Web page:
My Return to an Old Favorite
It’s the starter food of Indian cuisine.
Chicken Tikka Masala, bites of chicken in a creamy tomato curry, is served in restaurants around the globe. It’s what my friends ordered for me when they introduced me to Indian food at a small place on Curry Row in Manhattan’s East Village — my first taste of ethnic food beyond a beef taco in a hard shell or Fettuccini Alfredo.
That meal launched my openness to new tastes when dining out, but in my home cooking? Not so much. It took a long time for me to be willing to experiment in the kitchen. Once I joined Lake Isle Press and officially entered Cookbook Land, untried recipes based on new ingredients and cuisines found their way to my kitchen. I stocked up on new ingredients like cardamom pods and coriander seeds and bought a spice grinder.
Which came in handy when I decided to make Chicken Tikka Masala, following the recipe from “Flavors First” by Indian Master Chef Vikas Khanna, a Lake Isle Press cookbook. Though it may be the safe choice in an Indian restaurant, since I had never made it my habitual trepidation when tackling new recipes clicked in. But I’ve covered enough new culinary ground to get past my doubts, so I went for it.
I breezed past some ingredients that would have intimidated me not too long ago: ghee and homemade blends of curry powder and garam masala (recipes provided). All I needed were fenugreek leaves (two years ago I didn’t even know they existed) and I was good to go.
I can’t tell you whether ghee improved this recipe, though I can say that the onions simmered beautifully and never even came close to burning. I also can’t say if making rather than buying my own spice blends provided an added depth of flavor, but this sauce is indeed flavorful, plus it has a nice kick. (I ramped up the heat with hot paprika instead of mild.)
In terms of new accomplishments, making this recipe was more about expanding my home-cooking options than it was about incorporating a new ingredient or mastering a new technique. It was also a chance to celebrate the dish that opened culinary doors for me and showed me that food from other cultures doesn’t have to be scary or foreign.
Being open to new things, especially for those who were raised to play it safe, can easily seed small acts of daring. In that spirit, cooking offers a chance to score a mini triumph any and every day. I doubt the satisfaction I gain from successfully preparing a recipe I have never made before will ever get old. Fortunately, I have a battalion of cookbooks on hand to stoke my sense of adventure.
Chicken Tikka Masala
FOR THE CHICKEN:
One 2-to-3-inch-long piece fresh ginger, peeled and coarsely chopped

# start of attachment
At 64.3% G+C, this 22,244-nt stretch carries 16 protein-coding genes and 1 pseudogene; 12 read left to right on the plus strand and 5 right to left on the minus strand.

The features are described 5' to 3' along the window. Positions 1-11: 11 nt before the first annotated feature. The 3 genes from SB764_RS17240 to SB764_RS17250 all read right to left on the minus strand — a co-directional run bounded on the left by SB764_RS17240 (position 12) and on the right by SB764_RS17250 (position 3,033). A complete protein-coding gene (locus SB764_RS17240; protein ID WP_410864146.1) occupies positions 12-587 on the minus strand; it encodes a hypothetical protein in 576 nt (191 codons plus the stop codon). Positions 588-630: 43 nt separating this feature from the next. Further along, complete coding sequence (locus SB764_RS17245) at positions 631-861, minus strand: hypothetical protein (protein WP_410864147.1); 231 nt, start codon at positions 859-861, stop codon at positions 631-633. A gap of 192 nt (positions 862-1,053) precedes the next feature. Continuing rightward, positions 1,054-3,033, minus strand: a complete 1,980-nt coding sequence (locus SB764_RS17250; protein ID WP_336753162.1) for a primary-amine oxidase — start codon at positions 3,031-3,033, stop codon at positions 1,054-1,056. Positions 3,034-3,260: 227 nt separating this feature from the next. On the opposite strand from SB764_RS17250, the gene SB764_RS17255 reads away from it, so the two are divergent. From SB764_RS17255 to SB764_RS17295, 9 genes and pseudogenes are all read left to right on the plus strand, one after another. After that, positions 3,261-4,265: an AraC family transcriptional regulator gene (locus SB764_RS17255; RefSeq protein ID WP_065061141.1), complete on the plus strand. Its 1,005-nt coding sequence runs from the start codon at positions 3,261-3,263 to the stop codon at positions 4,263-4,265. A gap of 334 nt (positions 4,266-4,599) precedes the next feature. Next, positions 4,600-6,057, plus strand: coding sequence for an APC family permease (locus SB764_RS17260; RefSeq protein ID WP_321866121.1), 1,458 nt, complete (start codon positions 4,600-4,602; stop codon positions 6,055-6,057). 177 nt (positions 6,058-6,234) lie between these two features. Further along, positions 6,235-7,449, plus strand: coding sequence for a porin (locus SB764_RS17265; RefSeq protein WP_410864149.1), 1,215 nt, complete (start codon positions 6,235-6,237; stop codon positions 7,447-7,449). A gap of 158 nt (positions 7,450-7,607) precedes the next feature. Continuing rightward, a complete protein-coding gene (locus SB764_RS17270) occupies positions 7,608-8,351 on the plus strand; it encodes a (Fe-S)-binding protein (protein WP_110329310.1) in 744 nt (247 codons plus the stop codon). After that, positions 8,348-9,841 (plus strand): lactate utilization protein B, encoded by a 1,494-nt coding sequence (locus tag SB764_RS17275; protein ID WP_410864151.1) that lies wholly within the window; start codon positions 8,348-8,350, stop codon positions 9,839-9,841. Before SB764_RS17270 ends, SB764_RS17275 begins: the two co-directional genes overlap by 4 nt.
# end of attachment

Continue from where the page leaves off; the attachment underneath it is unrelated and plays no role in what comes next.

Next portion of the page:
4 cloves garlic
1/2 teaspoon salt
1/2 teaspoon cayenne pepper
1/2 teaspoon garam masala
Juice of 1 lemon
1/4 cup plain, lowfat yogurt, plus more for garnish
2 tablespoons vegetable oil
2 pounds boneless, skinless chicken breast, cut into 1-inch pieces
FOR THE SAUCE:
2 tablespoons butter or ghee
1 medium red onion, chopped
1 fresh green chile pepper (such as serrano), chopped
2 cloves garlic, minced
3 green cardamom pods, lightly crushed
2 teaspoons ground cumin
2 tablespoons curry powder
2 tablespoons paprika
2 tablespoons dried fenugreek leaves
3 tablespoons tomato paste
1/4 cup water
1 cup tomato purée
1 cup heavy cream
Sweetened coconut flakes, for garnish (optional)
Basmati rice (for serving)
- To prepare the chicken, combine the ginger, garlic, salt, cayenne pepper, garam masala, and lemon juice in a blender. Starting on medium speed, pulse the machine and scrape down the sides as necessary. Gradually increase the speed until you have a fairly smooth paste. In a large bowl, combine the paste with the yogurt and oil. Add the chicken and mix until the chicken is evenly coated. Cover the bowl and marinate in the refrigerator for 4 hours or overnight.
- To make the sauce, melt the butter or ghee in a large, heavy skillet over medium heat. Sauté the onion until well cooked, 10 to 15 minutes. Add the green chile and garlic and cook until well caramelized, about 10 minutes. Add the cardamom, cumin, curry powder, paprika, and fenugreek leaves, and cook, stirring well, until the mixture is fragrant, about 2 minutes. Stir in the tomato paste and cook for 5 minutes, stirring frequently. Deglaze the pan with the water then stir in the tomato purée. Bring to a boil over high heat, then remove the sauce from the heat. Let cool slightly.
- Remove the chicken from the refrigerator about 20 minutes before you plan on serving it. Heat a grill or grill pan over medium-high heat and grill the chicken until it is fully cooked and tender, about 10 minutes. This can be done in the broiler as well, also for about 10 minutes.
- Purée the sauce in a blender until smooth. Return the sauce to the skillet over medium heat and add the cream, stirring well; add the chicken. Simmer over low heat until the sauce thickens, about 10 minutes. Season with salt to taste, transfer to a serving dish, and garnish with coconut flakes and yogurt on the side. Serve with basmati rice.
Recipe From “Flavors First” by Vikas Khanna, Lake Isle Press, 2011
Originally published at https://www.lakeislepress.com on March 11, 2021.